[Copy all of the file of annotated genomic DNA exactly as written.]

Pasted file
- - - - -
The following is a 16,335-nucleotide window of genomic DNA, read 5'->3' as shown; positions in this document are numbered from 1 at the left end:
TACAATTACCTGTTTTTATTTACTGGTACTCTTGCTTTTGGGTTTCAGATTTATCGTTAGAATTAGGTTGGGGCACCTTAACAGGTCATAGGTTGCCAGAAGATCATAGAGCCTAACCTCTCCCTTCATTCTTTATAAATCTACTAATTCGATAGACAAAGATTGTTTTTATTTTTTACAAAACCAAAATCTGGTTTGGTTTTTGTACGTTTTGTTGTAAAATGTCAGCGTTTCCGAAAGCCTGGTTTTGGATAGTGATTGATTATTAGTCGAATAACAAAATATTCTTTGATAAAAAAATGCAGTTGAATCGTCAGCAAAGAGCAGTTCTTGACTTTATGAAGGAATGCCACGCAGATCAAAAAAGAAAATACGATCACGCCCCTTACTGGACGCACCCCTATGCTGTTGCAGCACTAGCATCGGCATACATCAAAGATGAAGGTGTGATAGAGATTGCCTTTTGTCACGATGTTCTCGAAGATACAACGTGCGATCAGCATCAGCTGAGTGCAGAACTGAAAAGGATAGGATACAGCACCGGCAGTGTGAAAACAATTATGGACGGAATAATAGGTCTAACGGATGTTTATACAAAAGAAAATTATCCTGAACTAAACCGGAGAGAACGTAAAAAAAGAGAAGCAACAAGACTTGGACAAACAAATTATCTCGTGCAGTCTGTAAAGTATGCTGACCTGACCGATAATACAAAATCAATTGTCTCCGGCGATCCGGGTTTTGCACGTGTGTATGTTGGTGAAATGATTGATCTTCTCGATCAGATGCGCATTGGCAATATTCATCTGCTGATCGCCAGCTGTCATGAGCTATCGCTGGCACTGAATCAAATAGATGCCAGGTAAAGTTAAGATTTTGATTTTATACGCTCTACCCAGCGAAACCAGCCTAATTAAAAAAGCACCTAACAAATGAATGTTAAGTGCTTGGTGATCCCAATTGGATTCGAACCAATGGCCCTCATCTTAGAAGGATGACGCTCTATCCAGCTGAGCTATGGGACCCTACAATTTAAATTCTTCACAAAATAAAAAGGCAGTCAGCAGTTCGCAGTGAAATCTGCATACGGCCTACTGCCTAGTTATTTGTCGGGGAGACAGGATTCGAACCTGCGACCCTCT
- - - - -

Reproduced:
The following is a 16,335-nucleotide window of genomic DNA, read 5'->3' as shown; positions in this document are numbered from 1 at the left end:
TACAATTACCTGTTTTTATTTACTGGTACTCTTGCTTTTGGGTTTCAGATTTATCGTTAGAATTAGGTTGGGGCACCTTAACAGGTCATAGGTTGCCAGAAGATCATAGAGCCTAACCTCTCCCTTCATTCTTTATAAATCTACTAATTCGATAGACAAAGATTGTTTTTATTTTTTACAAAACCAAAATCTGGTTTGGTTTTTGTACGTTTTGTTGTAAAATGTCAGCGTTTCCGAAAGCCTGGTTTTGGATAGTGATTGATTATTAGTCGAATAACAAAATATTCTTTGATAAAAAAATGCAGTTGAATCGTCAGCAAAGAGCAGTTCTTGACTTTATGAAGGAATGCCACGCAGATCAAAAAAGAAAATACGATCACGCCCCTTACTGGACGCACCCCTATGCTGTTGCAGCACTAGCATCGGCATACATCAAAGATGAAGGTGTGATAGAGATTGCCTTTTGTCACGATGTTCTCGAAGATACAACGTGCGATCAGCATCAGCTGAGTGCAGAACTGAAAAGGATAGGATACAGCACCGGCAGTGTGAAAACAATTATGGACGGAATAATAGGTCTAACGGATGTTTATACAAAAGAAAATTATCCTGAACTAAACCGGAGAGAACGTAAAAAAAGAGAAGCAACAAGACTTGGACAAACAAATTATCTCGTGCAGTCTGTAAAGTATGCTGACCTGACCGATAATACAAAATCAATTGTCTCCGGCGATCCGGGTTTTGCACGTGTGTATGTTGGTGAAATGATTGATCTTCTCGATCAGATGCGCATTGGCAATATTCATCTGCTGATCGCCAGCTGTCATGAGCTATCGCTGGCACTGAATCAAATAGATGCCAGGTAAAGTTAAGATTTTGATTTTATACGCTCTACCCAGCGAAACCAGCCTAATTAAAAAAGCACCTAACAAATGAATGTTAAGTGCTTGGTGATCCCAATTGGATTCGAACCAATGGCCCTCATCTTAGAAGGATGACGCTCTATCCAGCTGAGCTATGGGACCCTACAATTTAAATTCTTCACAAAATAAAAAGGCAGTCAGCAGTTCGCAGTGAAATCTGCATACGGCCTACTGCCTAGTTATTTGTCGGGGAGACAGGATTCGAACCTGCGACCCTCT